Trading on Wall Street will resume Wednesday as
insurance companies and government officials begin adding up the
damages from the superstorm Sandy in the north-east US.
Preliminary projections say damages from Monday and Tuesday's disasters could reach into the tens of billions of dollars.
Both the New York Stock Exchange (NYSE) and the Nasdaq will be open and operating normally Wednesday, the two markets said. The two-day closure was the longest weather-related shutdown in more than a century.
The heads of the markets decided to close them as Sandy approached Sunday out of concern for employee safety. New York City experienced extensive flooding and its public transportation system is shut down - possibly for days - due to the storm, which hit hardest in New York City and New Jersey. Sandy made landfall Monday evening.
NYSE spokesman Robert Rendine said the exchange's trading floor and building were not damaged by Sandy, a hybrid superstorm that started out as a hurricane before slamming the US mid-Atlantic East Coast as a post-tropical cyclone.
The chief operating officer of NYSE, Larry Leibowitz, said the headquarters were running on backup power and would continue using it all week if necessary, according to Bloomberg news service. Wall Street is near areas of Manhattan that were deluged by a record 4.2-metre sea surge.
Traders were eager to get back into action especially before the end of the month, a time when many stock funds and investors measure the status of their holdings.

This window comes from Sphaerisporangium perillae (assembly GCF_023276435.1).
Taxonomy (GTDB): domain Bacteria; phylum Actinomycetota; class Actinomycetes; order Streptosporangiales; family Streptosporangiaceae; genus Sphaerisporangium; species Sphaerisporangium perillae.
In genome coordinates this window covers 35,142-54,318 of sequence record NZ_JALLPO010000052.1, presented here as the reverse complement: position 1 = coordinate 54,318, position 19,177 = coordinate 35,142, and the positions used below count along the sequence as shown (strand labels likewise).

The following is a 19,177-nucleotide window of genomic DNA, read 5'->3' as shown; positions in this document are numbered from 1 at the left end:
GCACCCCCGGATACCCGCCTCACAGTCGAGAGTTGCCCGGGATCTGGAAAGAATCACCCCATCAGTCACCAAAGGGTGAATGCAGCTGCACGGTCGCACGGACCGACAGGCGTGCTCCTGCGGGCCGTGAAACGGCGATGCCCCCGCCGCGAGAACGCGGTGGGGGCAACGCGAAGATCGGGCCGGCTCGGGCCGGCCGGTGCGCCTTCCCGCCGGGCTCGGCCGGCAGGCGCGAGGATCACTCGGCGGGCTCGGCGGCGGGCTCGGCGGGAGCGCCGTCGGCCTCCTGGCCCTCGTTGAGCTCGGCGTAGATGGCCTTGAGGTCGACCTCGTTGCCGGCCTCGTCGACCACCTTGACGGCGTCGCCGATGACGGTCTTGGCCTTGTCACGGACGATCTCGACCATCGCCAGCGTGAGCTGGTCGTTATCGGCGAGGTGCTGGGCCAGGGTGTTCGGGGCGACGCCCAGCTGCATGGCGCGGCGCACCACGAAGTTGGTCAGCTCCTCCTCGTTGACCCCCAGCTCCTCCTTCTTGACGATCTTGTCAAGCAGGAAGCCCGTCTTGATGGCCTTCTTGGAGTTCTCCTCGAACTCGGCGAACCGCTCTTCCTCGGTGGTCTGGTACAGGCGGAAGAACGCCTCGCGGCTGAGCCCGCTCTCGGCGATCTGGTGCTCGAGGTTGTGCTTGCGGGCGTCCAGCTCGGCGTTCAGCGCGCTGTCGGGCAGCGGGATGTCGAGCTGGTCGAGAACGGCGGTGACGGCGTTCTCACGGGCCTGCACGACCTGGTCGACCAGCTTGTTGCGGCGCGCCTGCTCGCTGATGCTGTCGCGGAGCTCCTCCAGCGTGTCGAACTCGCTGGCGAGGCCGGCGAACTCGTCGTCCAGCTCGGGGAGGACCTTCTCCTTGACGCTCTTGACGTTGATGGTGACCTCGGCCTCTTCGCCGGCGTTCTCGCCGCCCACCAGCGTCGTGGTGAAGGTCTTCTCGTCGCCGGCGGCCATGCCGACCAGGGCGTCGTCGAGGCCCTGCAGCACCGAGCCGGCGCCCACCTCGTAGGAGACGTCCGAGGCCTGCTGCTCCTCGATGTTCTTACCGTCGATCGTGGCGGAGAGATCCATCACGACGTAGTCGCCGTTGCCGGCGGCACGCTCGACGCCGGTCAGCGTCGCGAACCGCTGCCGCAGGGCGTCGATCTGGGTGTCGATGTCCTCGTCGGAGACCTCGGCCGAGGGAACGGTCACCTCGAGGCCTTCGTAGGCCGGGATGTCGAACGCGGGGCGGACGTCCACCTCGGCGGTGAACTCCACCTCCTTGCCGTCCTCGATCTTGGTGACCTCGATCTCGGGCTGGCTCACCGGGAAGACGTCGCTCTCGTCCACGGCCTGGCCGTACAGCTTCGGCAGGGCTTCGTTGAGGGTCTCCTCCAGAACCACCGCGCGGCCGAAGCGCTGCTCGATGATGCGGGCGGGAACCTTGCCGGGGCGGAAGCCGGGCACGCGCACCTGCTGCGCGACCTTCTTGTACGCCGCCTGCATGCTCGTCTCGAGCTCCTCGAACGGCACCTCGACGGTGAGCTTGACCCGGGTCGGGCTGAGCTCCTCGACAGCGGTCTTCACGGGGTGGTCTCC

The storm damaged rail lines, subway stations, power lines, airports, roads, beaches and buildings in the public space alone. Countless homes and personal property such as cars were damaged in a 16-state region from South Carolina north to Maine and west to Ohio.
In one of the worst results of storm-related property loss, in the borough of Queens, a fire fanned by Sandy's winds destroyed at least 80 homes. Aerial photos showed the gambling paradise of Atlantic City covered with water and with sand heaped among partially destroyed holiday cottages.
Losses are expected to run into the tens of billions of dollars, reports said, quoting insurance experts. Charles Watson, research and development director at Kinetic Analysis Corporation, said only between 7 billion dollars and 8 billion dollars of the total would be insured.
The forecasting firm IHS Global Insight told Fox News Sandy would end up causing about 20 billion dollars in property damage and 10 billion dollars to 30 billion dollars more in lost business, making it one of the costliest natural disasters on record in the US.
The cost of electrical outages and the expense incurred by travellers stranded by the grounding of more than 16,000 flights was impossible to calculate.
Damage to public infrastructure would be similar to damage caused by Hurricane Katrina in New Orleans in 2005, said Watson. Katrina was the nation's most costly natural disaster with an estimated 41.1 billion dollars in insured property losses, according to the Insurance Information Institute. That figure does not include about 20 billion dollars in flood damage and damage to off-shore oil rigs.
Factory and refinery closures due to the storms would also count among the economic losses. The closure of casinos in Atlantic City would have an impact.
The storm delayed the release of the consumer confidence index by the private Conference Board, which compiles the figure for release on a monthly basis. The board said the data would be released Thursday. That will be one day ahead of the release of the US unemployment figure.
Both figures take on special significance in the final days before the November 6 presidential elections, where the stagnant economy plays a major role.
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